LowCarbonPower logo
Instagram Facebook X (Twitter)

Electricity in Slovakia in 2023

Global Ranking: #17
84.8% #24 Low-carbon electricity
40.15 % #78 Electrification
620.90 watts #61 Generation / person
117.81 gCO2eq/kWh #24 Carbon Intensity

Slovakia has made remarkable strides in transitioning to low-carbon electricity, with over 84% of its electricity now derived from clean sources. The bulk of this electricity, nearly two-thirds, comes from nuclear power, while hydropower contributes around 16%. In contrast, fossil fuels account for a little over 15% of electricity generation, with gas being the primary fossil fuel source at about 8%, followed by biofuels at slightly over 5%, and coal at about 5%. Additionally, Slovakia contributes to lower global emissions by being a significant net exporter of electricity to its neighboring countries. Looking ahead, Slovakia aims to electrify other sectors like transport, heating, and industry, which will necessitate an increased supply of electricity.


To further bolster its low-carbon electricity generation, Slovakia should consider expanding its existing nuclear power capabilities. Given that nuclear power already generates the majority of Slovakia's low-carbon electricity, investing in this area makes strategic sense. Additionally, growth in solar energy, which currently makes up a small fraction of electricity generation, could also play a meaningful role. Focusing on these sources will help Slovakia meet future electricity demands while continuing to reduce its reliance on fossil fuels and minimizing the negative impacts of climate change and air pollution.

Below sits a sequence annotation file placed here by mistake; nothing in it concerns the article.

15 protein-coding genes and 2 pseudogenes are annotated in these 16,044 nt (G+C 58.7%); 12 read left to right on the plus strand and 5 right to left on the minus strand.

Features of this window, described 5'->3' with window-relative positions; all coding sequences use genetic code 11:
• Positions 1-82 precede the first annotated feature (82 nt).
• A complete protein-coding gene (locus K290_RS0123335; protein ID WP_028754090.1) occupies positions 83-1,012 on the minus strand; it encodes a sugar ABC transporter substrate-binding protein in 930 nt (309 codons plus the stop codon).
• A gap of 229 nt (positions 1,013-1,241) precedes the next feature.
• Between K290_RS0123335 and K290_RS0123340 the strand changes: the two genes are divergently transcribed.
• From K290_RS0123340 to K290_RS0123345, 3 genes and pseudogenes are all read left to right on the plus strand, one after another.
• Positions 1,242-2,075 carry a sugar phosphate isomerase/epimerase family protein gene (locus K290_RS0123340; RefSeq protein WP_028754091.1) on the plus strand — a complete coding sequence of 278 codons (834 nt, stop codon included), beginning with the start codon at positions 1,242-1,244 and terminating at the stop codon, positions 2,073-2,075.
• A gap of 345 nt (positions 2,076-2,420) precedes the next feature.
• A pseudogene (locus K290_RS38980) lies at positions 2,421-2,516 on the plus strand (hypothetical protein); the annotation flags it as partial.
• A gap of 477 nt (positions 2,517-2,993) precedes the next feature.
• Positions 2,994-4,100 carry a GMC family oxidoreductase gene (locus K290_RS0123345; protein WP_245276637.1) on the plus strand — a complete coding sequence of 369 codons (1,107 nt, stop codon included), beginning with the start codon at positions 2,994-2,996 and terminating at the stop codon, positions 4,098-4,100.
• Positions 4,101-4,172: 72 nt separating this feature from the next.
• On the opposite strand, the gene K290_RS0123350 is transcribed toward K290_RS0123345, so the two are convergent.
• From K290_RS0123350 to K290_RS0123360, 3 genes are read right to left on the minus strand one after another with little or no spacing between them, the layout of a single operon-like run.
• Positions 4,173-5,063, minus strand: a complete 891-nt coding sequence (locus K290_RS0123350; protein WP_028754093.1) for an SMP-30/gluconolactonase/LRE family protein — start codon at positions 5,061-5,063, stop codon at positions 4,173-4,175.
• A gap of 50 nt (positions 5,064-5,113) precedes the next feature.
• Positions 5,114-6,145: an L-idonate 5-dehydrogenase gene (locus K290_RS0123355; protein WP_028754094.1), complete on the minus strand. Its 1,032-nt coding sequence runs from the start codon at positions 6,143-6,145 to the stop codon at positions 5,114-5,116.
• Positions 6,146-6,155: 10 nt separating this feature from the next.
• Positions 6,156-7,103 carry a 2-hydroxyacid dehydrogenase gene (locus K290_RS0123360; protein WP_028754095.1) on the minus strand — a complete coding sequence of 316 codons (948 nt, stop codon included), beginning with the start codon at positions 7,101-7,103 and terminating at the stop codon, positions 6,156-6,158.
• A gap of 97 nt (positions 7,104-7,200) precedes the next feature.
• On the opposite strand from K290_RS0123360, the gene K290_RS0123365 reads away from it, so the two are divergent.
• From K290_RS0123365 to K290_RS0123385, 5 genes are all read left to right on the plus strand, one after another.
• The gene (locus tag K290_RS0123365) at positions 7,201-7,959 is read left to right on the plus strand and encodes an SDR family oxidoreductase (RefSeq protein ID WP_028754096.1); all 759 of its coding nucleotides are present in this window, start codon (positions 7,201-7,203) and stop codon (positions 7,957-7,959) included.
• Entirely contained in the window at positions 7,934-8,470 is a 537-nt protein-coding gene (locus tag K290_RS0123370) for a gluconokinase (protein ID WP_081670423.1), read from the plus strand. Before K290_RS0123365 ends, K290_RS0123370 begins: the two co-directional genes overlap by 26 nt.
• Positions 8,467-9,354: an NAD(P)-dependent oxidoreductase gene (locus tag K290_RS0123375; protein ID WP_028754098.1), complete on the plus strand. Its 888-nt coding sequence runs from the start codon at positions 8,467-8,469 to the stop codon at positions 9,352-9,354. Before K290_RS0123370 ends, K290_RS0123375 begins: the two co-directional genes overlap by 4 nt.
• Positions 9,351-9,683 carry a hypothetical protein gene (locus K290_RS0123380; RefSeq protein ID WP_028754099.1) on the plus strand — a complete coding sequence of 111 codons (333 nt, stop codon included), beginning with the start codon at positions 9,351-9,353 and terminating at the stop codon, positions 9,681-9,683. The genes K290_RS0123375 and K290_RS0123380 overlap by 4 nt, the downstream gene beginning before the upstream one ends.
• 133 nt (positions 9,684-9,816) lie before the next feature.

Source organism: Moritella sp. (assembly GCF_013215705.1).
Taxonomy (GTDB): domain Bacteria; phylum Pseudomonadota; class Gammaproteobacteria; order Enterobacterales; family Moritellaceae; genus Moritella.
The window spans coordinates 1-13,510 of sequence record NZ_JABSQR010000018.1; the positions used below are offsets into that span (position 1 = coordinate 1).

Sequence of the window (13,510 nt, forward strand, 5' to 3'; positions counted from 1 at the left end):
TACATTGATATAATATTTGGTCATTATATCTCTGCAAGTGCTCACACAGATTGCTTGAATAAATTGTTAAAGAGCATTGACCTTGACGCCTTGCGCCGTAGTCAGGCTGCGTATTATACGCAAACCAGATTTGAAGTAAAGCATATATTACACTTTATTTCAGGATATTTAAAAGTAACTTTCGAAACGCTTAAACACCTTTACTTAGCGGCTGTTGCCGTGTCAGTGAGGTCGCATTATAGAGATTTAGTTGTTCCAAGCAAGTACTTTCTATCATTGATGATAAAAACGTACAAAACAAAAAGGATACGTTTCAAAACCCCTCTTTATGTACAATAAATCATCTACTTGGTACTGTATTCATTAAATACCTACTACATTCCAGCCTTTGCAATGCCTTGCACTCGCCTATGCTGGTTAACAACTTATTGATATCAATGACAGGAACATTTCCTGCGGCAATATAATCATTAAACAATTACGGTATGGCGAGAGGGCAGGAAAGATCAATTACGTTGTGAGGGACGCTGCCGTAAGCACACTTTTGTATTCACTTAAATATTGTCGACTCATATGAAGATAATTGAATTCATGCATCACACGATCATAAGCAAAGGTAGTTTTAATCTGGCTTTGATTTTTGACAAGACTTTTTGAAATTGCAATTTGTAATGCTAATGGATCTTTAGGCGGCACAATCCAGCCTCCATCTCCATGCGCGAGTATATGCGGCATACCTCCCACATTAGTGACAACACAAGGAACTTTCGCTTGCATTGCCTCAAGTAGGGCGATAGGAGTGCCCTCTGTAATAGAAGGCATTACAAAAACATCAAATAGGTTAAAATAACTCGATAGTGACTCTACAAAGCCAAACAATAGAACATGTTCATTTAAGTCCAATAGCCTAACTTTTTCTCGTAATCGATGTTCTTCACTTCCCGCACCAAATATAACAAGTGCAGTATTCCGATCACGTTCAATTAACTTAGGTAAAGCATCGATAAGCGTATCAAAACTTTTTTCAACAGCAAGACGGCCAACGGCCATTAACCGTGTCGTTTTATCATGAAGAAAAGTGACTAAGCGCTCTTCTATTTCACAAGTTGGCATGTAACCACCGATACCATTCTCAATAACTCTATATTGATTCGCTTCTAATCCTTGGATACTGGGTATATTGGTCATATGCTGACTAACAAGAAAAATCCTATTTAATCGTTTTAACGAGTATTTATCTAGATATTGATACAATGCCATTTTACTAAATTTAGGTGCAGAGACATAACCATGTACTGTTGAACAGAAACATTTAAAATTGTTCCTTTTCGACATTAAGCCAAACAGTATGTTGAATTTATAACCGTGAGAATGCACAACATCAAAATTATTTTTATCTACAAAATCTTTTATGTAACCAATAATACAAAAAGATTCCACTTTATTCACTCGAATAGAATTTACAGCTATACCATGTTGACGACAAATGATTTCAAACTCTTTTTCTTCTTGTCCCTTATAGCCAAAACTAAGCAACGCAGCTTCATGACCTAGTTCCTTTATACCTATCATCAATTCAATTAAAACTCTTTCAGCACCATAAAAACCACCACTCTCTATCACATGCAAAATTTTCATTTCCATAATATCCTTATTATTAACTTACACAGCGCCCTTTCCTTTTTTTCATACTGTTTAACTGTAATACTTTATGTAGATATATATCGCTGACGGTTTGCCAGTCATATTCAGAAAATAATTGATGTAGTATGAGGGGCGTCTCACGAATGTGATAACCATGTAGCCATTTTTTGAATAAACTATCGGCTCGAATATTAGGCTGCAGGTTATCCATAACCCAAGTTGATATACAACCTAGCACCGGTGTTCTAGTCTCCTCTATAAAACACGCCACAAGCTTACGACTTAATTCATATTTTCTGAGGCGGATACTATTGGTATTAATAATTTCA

The history of low-carbon electricity in Slovakia shows periods of significant growth, particularly in nuclear power. In the late 1980s, specifically in 1986, nuclear electricity generation increased by 2.3 TWh. The early 1990s saw further growth, with nuclear power increasing by 1.1 TWh in 1994, and hydroelectric power rising by 1.5 TWh in 1993 and 0.7 TWh in 1994. There was a notable decline in nuclear power in 1995 by 1.2 TWh, but 1999 and 2000 marked recoveries with increases of 1.7 TWh and 3.4 TWh, respectively. The early 2000s featured some fluctuations, including a significant contraction in 2007 by 2.7 TWh. However, the late 2010s and early 2020s present a more optimistic picture, with nuclear increasing by 2.4 TWh and hydro by 0.9 TWh in 2023 alone. These trends highlight the potential and resilience of Slovakia’s low-carbon technologies.

Electricity Imports and Exports

Balance of Trade

Maximum Imports

Data Sources

For the years 1985 to 1989 the data sources are Energy Institute and IEA (imports/exports).
For the years 1990 to 2019 the data source is IEA.
For the years 2020 to 2023 the data source is Ember.
Instagram Facebook X (Twitter)